In Praise of Ambiguity

We game designers, raised in the culture of programming, tend to be an explicit lot. Good programming is mostly a matter of telling the computer exactly what you want it to do; most neophyte programmers’ errors arise from ambiguity. Thus, we despise ambiguity, we shun it, we try in every way possible to stamp it out.

This perfectly appropriate response to ambiguity in programming tends to splash over into other areas of our work, most notably our designs. The most extreme expression of our disdain for ambiguity lies in our endless search for ever more explicit cosmetics. Can we make our graphics more detailed, more colorful? Can we get more pixels onto the screen? How many channels of sound can we squeeze in? The more explicit detail we can get into our cosmetics, the better our product will be right?

In this essay I want to sing the praises of ambiguity. I believe ambiguity to be essential to effective artistic expression.

I shall begin with most titillating example I can think of: pornography. I shall concentrate my attentions on graphic pornography, that is, photographs of females. My impression is that there are three broad classes of such pornography. First, there’s the swimsuit pinup, a photo of a woman in a revealing but still legal bathing suit. We often see such pinups pinned up on the walls of male workplaces (but the times, they are a-changing). Next come the R-rated photos; these are characterized by bare breasts and possibly some visible pubic hair. Lastly, there are the hardcore shots, mostly closeups of genitalia.

Note that the sequence I have described constitutes a sequence of explicit display of female genitalia. The most legal, proper stuff, stuff that you wouldn’t be ashamed to put on the wall of your mechanic’s garage, shows scantily clad women. Their genitalia and bodily form are partly revealed, but critical components of the visual experience are withheld: nipples, pubic hair, and so forth. The next class of pornography reveals more, but not all female genitalia. This R-rated class is less publicly acceptable than the first class; the proper gentleperson of the 90s would confine its display to his Harley mechanics’ shop. The third class, hardcore pornography, is simply not permissible for mature individuals at least, not openly.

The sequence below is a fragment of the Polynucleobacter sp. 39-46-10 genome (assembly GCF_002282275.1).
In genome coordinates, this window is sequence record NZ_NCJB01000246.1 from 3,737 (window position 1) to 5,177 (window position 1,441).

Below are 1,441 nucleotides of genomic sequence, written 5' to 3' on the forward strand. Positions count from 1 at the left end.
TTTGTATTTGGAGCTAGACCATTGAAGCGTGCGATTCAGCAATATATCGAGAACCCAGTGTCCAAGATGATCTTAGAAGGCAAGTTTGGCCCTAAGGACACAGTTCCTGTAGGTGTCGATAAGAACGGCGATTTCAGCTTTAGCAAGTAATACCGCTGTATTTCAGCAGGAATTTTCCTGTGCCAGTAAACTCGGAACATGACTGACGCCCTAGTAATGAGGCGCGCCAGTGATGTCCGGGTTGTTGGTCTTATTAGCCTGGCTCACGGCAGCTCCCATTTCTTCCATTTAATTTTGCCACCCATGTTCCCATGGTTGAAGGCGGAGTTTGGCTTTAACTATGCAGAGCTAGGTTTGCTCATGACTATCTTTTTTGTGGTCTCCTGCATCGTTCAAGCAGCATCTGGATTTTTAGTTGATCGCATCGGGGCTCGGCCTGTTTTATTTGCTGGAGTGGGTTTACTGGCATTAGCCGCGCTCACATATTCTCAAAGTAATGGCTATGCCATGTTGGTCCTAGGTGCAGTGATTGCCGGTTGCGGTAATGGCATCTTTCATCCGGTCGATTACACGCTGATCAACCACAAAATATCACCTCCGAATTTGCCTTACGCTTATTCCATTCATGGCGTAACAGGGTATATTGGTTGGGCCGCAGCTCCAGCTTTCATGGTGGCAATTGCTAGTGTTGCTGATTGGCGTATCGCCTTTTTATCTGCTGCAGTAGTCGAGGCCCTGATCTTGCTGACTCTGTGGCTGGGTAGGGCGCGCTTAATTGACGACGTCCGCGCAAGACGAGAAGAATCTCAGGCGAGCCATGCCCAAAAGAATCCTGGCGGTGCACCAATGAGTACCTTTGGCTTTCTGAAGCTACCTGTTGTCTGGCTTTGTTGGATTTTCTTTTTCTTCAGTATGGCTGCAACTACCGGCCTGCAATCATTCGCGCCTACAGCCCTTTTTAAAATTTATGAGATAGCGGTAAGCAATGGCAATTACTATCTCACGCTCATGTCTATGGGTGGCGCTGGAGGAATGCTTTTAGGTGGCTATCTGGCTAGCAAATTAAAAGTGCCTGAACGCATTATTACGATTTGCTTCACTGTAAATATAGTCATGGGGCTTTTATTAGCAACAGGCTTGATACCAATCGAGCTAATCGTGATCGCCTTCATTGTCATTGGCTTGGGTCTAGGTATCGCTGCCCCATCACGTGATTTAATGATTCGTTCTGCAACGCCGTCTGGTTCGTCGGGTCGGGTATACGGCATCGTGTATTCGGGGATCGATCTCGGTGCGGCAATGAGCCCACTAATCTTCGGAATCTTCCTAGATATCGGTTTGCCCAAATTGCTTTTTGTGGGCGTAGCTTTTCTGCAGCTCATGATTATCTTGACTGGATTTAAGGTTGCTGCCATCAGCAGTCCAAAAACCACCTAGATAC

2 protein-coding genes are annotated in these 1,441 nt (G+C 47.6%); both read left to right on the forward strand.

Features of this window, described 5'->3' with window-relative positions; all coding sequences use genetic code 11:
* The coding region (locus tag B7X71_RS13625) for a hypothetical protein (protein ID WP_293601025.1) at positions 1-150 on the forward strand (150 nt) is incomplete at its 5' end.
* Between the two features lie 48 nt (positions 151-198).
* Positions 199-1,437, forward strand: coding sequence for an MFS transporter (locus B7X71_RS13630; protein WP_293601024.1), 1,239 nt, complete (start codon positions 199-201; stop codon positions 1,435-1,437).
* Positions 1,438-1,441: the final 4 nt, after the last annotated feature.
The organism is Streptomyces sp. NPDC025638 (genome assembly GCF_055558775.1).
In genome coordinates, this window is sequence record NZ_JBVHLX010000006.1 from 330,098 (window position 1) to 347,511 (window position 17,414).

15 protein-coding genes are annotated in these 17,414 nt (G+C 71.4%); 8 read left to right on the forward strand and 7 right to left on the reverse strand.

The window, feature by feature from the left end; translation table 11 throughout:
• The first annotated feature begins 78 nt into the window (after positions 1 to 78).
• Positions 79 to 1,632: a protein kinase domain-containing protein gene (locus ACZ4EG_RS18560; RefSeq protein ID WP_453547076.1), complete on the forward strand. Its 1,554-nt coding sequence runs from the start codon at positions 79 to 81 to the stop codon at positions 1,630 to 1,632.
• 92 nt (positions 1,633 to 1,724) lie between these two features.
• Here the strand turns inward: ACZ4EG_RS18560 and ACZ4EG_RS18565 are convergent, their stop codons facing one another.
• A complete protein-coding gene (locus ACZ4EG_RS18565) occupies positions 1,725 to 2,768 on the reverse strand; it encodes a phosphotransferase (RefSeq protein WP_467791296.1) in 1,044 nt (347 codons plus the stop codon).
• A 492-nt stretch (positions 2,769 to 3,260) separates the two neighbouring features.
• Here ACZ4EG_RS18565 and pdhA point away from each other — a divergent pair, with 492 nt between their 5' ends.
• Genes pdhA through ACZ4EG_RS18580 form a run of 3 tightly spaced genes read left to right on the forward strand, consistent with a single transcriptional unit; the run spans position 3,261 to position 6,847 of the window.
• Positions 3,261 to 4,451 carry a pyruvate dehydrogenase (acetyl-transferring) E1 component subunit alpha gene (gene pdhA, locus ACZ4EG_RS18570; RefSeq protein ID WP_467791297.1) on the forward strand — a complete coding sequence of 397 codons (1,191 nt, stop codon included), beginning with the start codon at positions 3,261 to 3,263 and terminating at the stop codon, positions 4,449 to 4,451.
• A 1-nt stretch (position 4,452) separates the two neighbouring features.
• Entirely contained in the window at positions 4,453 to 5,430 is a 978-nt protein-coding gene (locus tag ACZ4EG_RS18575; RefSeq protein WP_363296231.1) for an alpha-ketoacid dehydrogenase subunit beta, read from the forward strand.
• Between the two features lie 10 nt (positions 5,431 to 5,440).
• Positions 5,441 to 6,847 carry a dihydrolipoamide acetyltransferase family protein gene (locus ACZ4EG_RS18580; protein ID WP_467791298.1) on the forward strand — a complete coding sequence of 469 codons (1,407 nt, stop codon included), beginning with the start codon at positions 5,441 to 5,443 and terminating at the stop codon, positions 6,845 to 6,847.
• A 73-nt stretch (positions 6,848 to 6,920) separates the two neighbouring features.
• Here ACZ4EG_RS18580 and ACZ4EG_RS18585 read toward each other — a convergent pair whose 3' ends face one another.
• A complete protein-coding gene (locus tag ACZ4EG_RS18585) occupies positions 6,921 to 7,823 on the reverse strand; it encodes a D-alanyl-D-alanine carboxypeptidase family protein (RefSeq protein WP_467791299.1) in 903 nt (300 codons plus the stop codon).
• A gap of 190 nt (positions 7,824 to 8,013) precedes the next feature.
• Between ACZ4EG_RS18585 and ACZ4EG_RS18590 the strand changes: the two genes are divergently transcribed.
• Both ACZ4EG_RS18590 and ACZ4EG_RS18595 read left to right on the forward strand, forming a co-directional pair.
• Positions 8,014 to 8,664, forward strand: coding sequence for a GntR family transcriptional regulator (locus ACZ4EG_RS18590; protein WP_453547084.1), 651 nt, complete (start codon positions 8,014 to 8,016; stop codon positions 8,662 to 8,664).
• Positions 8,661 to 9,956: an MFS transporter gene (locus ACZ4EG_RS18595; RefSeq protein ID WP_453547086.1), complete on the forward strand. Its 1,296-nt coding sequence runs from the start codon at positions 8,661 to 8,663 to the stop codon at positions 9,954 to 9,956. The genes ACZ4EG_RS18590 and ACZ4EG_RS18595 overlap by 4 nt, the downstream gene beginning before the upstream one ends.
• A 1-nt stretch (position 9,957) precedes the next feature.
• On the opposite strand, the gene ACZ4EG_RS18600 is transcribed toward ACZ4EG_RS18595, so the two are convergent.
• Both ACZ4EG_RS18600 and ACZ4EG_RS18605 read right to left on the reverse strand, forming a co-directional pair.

Now, male sexual fantasies tend towards the explicit, so one would expect that the popularity of pornography would be proportional to its explicitness. Yet this does not seem to be the case. At this point, I must confess to a virginal lack of data on my part: I have not carried out extensive statistical studies of the relative popularity of various kinds of pornography. Moreover, the data is not readily available because most males are understandably reluctant to reveal the extent of their pornographic consumption. Me, I don’t even own a pornograph.

Nonetheless, I do have some impressions or hunches. It seems to me that the hardcore stuff is not the most popular; I’d guess that the R-rated stuff is more popular. I don’t really know if swimsuit pix are more popular than bare-breast pix, but I strongly suspect that both are more popular among men than straight X-rated shots.

There’s another factor: the stuff I’ve seen seems to thrive on ambiguity. If explicitness were the sole determinant of quality, then all pornographic photos would present women standing facing the camera with legs spread for easy inspection. But in fact, I don’t think I’ve ever seen anything like that. Almost all pornographic photos involve some deliberate use of ambiguity to enhance the experience. This girl coyly glances over her shoulder at the camera, a bit of nipple just visible. That girl casually drapes her arm just over her breasts, so that you can see most but not all. Another one swims toward the camera, her breasts just below the water so that they’re visible but not perfectly clear.